Eden Miller so liked comics and cartooning that when an organization devoted to its practitioners began to hold its annual convention in nearby Bethesda, she joined the staff – first as a volunteer and eventually as an employee.

She is now the public relations director of the Small Press Expo, a 501(c)(3) nonprofit organization that dates to 1994,

As such, Eden helps coordinate the Small Press Expo’s annual event, also called the Expo, which the organization bills on its website as “America’s Premiere Event for indie Comics, Cartooning and Graphic Novels.”

The Expo takes place every year (this year on Sept. 15 and 16) at the Marriott Bethesda North Hotel & Conference Center.

“We’ve very much an established group,” said Miller. “There’s one other small indie-comic show in San Francisco,” referring to the Alternative Press Expo, which recently moved several years ago back to its original base of San Jose, California.

To exhibit at the Expo, you must be an actual cartoonist, not someone who may put graphics on T-shirt, she explained. “But anyone can attend.”

The “small” in Small Press Expo would be a misnomer when it comes to attendance. Miller estimates that some 3000 people visit the annual two-day convention, which this year is featuring the work of more than 400 exhibitors.

According to Miller, there has definitely been a shift in cartooning from a decade ago. “Most cartooning then was autobiographical, about everyday life. Today’s younger cartoonists are into science fiction and fantasy, with much-more-ambitious stories.”

Carol Tyler, however, who at 66 is one of the long-time luminaries in the cartooning world, continues to create autobiographical stories.

“My family and my own life are the subjects,” said the Chicago-born cartoonist. “I talk about everything – mental illness, infidelity, neglect, death … I’m known for my deep emotion and honesty. It can be tricky, using real people as subject matter, and since I don’t hold back, you can imagine the challenges. But I make sure whatever I have to say, it’s done out of love and with great humanity.”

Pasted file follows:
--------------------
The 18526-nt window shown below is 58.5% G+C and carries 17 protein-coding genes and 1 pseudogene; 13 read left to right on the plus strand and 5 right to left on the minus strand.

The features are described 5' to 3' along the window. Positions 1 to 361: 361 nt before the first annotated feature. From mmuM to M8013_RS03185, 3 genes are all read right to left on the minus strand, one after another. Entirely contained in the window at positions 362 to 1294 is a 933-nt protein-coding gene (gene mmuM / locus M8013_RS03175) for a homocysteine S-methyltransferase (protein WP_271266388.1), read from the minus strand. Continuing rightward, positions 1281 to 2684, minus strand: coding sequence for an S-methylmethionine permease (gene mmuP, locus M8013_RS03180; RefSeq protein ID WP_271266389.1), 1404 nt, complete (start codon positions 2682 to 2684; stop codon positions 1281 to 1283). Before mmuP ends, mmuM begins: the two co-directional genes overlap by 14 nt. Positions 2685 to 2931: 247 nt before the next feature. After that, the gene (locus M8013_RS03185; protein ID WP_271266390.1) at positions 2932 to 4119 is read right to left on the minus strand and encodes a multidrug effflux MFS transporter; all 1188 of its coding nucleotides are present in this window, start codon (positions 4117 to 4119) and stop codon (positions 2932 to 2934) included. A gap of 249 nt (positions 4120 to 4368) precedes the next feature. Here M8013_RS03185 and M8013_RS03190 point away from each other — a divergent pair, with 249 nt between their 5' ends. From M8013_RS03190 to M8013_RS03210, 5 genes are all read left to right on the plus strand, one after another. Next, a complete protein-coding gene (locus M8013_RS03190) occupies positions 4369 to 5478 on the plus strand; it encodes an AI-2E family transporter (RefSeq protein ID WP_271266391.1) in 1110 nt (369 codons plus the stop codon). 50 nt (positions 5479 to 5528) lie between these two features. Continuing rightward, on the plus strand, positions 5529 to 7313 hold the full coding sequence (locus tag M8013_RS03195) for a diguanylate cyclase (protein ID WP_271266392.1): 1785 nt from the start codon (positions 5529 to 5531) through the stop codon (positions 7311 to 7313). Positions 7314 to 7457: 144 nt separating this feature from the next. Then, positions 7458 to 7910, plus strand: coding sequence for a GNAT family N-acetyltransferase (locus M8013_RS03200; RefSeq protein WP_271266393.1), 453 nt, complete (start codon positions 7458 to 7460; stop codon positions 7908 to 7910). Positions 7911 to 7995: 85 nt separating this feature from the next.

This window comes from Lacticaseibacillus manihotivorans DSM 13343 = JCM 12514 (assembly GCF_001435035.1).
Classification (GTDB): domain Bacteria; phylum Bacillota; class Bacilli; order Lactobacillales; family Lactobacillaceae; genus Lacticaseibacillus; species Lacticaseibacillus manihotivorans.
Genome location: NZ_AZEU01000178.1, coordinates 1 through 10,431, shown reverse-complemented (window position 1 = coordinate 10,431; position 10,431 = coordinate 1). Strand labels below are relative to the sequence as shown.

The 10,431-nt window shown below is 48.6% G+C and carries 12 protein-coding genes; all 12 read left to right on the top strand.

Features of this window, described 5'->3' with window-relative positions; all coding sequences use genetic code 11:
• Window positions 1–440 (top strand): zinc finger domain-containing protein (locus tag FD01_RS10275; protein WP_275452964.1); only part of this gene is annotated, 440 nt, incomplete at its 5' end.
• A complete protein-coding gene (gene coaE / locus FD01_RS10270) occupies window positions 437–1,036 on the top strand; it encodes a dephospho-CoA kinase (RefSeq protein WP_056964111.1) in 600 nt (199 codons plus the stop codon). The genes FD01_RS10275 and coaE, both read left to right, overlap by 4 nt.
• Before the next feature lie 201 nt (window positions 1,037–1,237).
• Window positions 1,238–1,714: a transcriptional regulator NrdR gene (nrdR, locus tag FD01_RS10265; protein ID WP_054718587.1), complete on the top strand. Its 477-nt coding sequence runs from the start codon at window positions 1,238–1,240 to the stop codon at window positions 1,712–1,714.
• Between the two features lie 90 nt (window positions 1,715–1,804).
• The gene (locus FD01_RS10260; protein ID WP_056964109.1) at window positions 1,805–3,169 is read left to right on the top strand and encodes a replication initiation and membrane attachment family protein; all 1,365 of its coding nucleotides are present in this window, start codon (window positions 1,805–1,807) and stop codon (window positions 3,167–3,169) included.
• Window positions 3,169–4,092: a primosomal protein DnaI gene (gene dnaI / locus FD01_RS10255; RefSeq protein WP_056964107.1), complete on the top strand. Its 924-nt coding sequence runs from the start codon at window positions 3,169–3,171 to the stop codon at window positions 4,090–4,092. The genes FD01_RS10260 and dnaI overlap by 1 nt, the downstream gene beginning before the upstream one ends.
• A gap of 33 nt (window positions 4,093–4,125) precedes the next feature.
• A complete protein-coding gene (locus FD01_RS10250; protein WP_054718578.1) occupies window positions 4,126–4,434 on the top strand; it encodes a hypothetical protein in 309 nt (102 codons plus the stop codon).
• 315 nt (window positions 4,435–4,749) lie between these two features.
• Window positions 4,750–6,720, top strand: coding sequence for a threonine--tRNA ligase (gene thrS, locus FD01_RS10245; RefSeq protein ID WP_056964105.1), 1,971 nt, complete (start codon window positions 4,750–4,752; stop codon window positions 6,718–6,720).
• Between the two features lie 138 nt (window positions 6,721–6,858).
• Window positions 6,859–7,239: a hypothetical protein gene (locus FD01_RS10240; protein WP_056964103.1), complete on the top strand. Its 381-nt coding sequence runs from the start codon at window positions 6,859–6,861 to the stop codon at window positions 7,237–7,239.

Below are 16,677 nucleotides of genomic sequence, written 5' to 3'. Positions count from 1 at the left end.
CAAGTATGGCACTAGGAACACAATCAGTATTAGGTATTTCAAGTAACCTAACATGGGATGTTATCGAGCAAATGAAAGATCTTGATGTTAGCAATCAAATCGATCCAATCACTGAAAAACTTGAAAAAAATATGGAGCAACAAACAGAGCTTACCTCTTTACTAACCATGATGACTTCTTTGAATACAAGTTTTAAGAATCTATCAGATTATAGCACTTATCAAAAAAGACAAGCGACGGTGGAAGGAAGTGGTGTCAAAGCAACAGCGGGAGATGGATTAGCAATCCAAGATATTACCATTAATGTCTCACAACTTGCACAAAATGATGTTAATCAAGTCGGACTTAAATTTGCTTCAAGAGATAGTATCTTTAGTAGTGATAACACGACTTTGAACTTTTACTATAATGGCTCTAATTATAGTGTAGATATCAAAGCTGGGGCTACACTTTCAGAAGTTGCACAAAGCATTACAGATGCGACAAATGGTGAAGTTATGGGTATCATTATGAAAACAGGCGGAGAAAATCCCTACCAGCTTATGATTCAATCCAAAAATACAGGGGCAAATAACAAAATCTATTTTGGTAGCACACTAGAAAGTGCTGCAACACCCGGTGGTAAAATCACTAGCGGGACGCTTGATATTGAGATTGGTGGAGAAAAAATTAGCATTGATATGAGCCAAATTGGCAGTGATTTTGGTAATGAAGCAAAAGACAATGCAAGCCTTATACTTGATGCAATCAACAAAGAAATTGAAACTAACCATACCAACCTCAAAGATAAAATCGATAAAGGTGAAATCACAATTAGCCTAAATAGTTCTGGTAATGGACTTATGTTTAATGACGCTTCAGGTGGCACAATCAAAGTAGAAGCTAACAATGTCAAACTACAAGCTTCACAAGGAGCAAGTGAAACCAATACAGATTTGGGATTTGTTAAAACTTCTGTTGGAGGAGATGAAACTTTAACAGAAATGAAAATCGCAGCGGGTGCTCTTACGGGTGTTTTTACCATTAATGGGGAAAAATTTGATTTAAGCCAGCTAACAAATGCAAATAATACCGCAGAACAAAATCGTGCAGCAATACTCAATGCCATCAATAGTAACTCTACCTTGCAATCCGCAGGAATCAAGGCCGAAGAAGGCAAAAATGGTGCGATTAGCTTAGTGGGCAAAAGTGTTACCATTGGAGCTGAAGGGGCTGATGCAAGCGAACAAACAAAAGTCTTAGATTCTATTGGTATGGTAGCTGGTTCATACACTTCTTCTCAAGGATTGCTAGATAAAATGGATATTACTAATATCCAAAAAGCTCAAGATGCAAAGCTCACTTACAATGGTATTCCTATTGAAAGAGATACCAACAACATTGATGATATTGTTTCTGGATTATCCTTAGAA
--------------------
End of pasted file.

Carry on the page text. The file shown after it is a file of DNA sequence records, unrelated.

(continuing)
Tyler is married to a fellow cartoonist she met in San Francisco – Justin Green – but ironically, has found inspiration from painters. Among them are Matisse, Hopper; Depression-era American realists; the pre-Raphaelites and Corot.

“Lately,” she said, I’ve been in love with Piero della Francesca and the Gothic frescoes of Italy.”

Tyler emerged from the alternative-comics movement in the ‘80s – as “alternatives” to the mainstream superhero genre. Her long-form works include “Late Bloomer” (2005) and “Soldier’s Heart” (2012).

Her books have been nominated for various prizes, including multiple Ignatz Awards, an Eisner Award, and the Los Angeles Times Book Prize. Tyler received the 2016 Cartoonist Studio Prize from the Slate Book Review and the Master Cartoonist Award from Cartoonist Crossroads Columbus.

Her most-recent book, “Fab4 Mania” (Fantagraphics), chronicles her adolescent obsession with The Beatles in a facsimile of her 1965 journal.

In addition to exhibitors, the Expo invites special guests who give workshops or offer one-on-one sessions. This year they include renowned cartoonists like Roz Chast and Jules Feiffer, as well as Tyler.

Tyler is therefore giving two presentations – one a workshop on “Family, Memory and Trauma, on Sat., Sept. 15, time TBA, and the other a Beatles Sing-a-Long at 4:30 p.m. that day.

“I love to perform,” Tyler said. “I used to do stand-up. And I love the Beatles. So, since I just wrote a book about my intense love of them, it seems right and proper to sing my lungs out.”

One palpable impression at the Expo is its camaraderie.

“Since there’s not a lot of money in cartooning, relationships are our strength,” said Miller.

The Expo hours on Sat., Sept. 15, are 11 a.m. – 7 p.m., and on Sun., Sept. 16, 12 noon – 6 p.m., at 5701 Marinelli Road, Rockville. For information, visit: www.smallpressexpo.com.

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